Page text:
In spite of the detectors’ sizes, a gravitational wave changes the relative lengths of their arms by less than the width of a proton.

    The dozens of black hole mergers that LIGO and Virgo have spotted have shown that stellar-mass black holes, created when massive stars collapse to points, are more varied in mass than theorists expected.

    Masses in the Stellar Graveyard GWTC-2 plot v1.0 BY LIGO-Virgo. Credit: Frank Elavsky and Aaron Geller at Northwestern University(US).

    In 2017, LIGO and Virgo delivered another revelation, detecting two neutron stars spiraling together and alerting astronomers to the merger’s location on the sky. Within hours telescopes of all types had studied the aftermath of the resulting “kilonova,” observing how the explosion forged copious heavy elements.

    Researchers now want a detector 10 times more sensitive, which they say would have mind-boggling potential. It could spot all black hole mergers within the observable universe and even peer back to the time before the first stars to search for primordial black holes that formed in the big bang. It should also spot hundreds of kilonovae, laying bare the nature of the ultradense matter in neutron stars.

    The U.S. vision for such a dream machine is simple. “We’re just going to make it really, really big,” says Read, who is helping design Cosmic Explorer, an interferometer with arms 40 kilometers long—essentially, a LIGO detector scaled up 10-fold.

    The “cookie cutter design” might enable the United States to afford multiple, widely separated detectors, which would help pinpoint sources on the sky as LIGO and Virgo do now, says Barry Barish, a physicist at Caltech who directed the construction of LIGO.

    Siting such mammoth wave catchers may be tricky. The 40-kilometer arms have to be straight, but Earth is round. If the crook of the L sits on the ground, then the ends of the interferometers might have to rest on berms 30 meters high. So U.S. researchers hope to find bowl-like areas that might accommodate the structure more naturally.

    In contrast, European physicists envision a single subterranean gravitational wave observatory, called the Einstein Telescope [above], that would do it all. “We want to realize an infrastructure that is able to host all the evolutions [of detectors] for 50 years,” says Michele Punturo, a physicist with Italy’s National Institute for Nuclear Physics(IT) in Perugia and co-chair of the ET steering committee.

    The ET would comprise multiple V-shaped interferometers with arms 10 kilometers long, arranged in an equilateral triangle deep underground to help shield out vibrations. With interferometers pointed in three directions, the ET could determine the polarization of gravitational waves—the direction in which they stretch space—to help locate sources on the sky and probe the fundamental nature of the waves.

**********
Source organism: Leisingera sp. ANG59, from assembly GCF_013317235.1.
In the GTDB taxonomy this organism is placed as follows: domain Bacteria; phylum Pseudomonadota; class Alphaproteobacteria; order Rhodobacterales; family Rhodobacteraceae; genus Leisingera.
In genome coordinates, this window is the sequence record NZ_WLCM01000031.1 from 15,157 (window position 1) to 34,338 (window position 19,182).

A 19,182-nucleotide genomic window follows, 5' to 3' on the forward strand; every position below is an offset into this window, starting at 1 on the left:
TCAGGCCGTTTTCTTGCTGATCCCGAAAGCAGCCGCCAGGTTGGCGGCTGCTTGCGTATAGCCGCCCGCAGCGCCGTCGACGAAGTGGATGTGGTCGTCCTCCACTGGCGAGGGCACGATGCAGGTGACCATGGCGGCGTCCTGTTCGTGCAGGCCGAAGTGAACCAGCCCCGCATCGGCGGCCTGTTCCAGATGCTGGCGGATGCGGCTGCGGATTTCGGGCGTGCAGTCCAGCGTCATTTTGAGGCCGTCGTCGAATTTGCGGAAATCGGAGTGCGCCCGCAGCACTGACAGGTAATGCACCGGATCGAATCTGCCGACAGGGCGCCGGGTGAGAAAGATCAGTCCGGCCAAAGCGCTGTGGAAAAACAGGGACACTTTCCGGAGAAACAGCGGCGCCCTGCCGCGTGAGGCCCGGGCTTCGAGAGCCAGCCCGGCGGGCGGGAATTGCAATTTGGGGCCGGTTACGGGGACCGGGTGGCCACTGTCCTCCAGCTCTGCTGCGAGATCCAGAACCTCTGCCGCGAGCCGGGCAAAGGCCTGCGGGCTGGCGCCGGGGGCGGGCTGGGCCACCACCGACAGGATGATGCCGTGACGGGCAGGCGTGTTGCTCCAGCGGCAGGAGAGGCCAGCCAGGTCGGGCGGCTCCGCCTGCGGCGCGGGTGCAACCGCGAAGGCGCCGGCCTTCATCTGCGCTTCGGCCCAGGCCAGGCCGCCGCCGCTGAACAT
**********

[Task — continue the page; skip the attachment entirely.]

The tunnels would actually house two sets of interferometers. The signals detected by LIGO and Virgo hum at frequencies that range from about 10 to 2000 cycles per second and rise as a pair of objects spirals together. But picking up lower frequencies of just a few cycles per second would open new realms. To detect them, a second interferometer that uses a lower power laser and mirrors cooled to near absolute zero would nestle in each corner of the ET. (Such mirrors are already in use at Japan’s KAGRA Large-scale Cryogenic Graviationai wave Telescope Project(JP) which has 3-kilometer arms and is striving to catch up with LIGO and Virgo.)

    By going to lower frequencies, the ET could detect the merger of black holes hundreds of times as massive as the Sun. It could also catch neutron-star pairs hours before they actually merge, giving astronomers advance warning of kilonova explosions, says Marica Branchesi, an astronomer at Italy’s Gran Sasso Science Institute. “The early emission [of light] is extremely important, because there is a lot of physics there,” she says.

    The ET should cost €1.7 billion, including €900 million for the tunneling and basic infrastructure, Punturo says. Researchers are considering two sites, one near where Belgium, Germany, and the Netherlands meet and another on the island of Sardinia. The plan is under review by the European Strategy Forum on Research Infrastructures, which could put the ET on its to-do list this summer. “This is an important political step,” Punturo says, but not final approval for construction.

    The U.S. proposal is less mature. Researchers want the National Science Foundation(US) to provide $65 million for design work so a decision on the billion-dollar machine can be made in the mid-2020s, Barish says. Physicists hope to have both Cosmic Explorer and the ET running in the mid-2030s, at the same time as the planned Laser Interferometer Space Antenna, a constellation of three spacecraft millions of kilometers apart that will sense gravitational waves of far lower frequencies from supermassive black holes in the centers of galaxies.

    Gravity is talking. Lisa will listen. Dialogos of Eide.

    European Space Agency(EU)/National Aeronautics and Space Administration (US) eLISA space based, the future of gravitational wave research.

    The push for new gravitational wave detectors isn’t necessarily a competition. “What we really want is to have ET and Cosmic Explorer and, ideally, even a third detector of similar sensitivity,” says Stefan Hild, a physicist at Maastricht University [Universiteit Maastricht](NL) who works on the ET. Reitze notes, however, that timing and cost could “push towards convergence and simplicity in designs.” Instead of a Ford and a Ferrari, perhaps physicists will end up building a few Audis.

    See the full article here .


    five-ways-keep-your-child-safe-school-shootings

    Please help promote STEM in your local schools.

    Stem Education Coalition